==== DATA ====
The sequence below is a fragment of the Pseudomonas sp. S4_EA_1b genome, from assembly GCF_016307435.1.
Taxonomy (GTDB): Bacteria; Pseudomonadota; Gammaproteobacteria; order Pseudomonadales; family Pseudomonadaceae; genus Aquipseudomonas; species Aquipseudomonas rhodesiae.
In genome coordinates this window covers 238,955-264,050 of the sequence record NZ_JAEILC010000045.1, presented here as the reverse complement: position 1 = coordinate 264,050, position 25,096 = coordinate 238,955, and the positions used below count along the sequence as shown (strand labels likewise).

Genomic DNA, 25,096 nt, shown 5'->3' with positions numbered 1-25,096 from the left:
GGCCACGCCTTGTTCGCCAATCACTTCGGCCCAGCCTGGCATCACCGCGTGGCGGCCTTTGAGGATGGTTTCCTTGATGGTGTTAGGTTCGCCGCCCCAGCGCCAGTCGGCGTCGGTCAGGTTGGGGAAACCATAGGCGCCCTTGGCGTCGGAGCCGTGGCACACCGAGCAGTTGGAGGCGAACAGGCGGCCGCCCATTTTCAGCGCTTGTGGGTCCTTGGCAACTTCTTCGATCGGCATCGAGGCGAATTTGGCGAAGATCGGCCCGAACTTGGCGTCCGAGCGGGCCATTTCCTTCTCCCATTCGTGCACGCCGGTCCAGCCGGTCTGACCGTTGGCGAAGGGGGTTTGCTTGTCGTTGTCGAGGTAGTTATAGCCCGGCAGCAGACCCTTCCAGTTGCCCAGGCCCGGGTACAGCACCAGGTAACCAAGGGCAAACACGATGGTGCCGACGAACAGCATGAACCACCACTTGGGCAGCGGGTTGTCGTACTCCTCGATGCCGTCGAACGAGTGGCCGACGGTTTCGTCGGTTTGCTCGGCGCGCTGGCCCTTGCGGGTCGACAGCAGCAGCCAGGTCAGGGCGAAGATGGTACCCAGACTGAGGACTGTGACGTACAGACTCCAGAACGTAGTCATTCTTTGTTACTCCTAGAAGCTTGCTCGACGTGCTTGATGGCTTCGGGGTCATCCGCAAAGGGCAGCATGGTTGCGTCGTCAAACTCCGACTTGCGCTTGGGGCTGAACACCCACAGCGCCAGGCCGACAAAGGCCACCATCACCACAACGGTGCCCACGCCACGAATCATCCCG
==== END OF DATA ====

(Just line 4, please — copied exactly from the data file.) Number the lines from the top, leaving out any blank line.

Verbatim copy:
Genomic DNA, 25,096 nt, shown 5'->3' with positions numbered 1-25,096 from the left: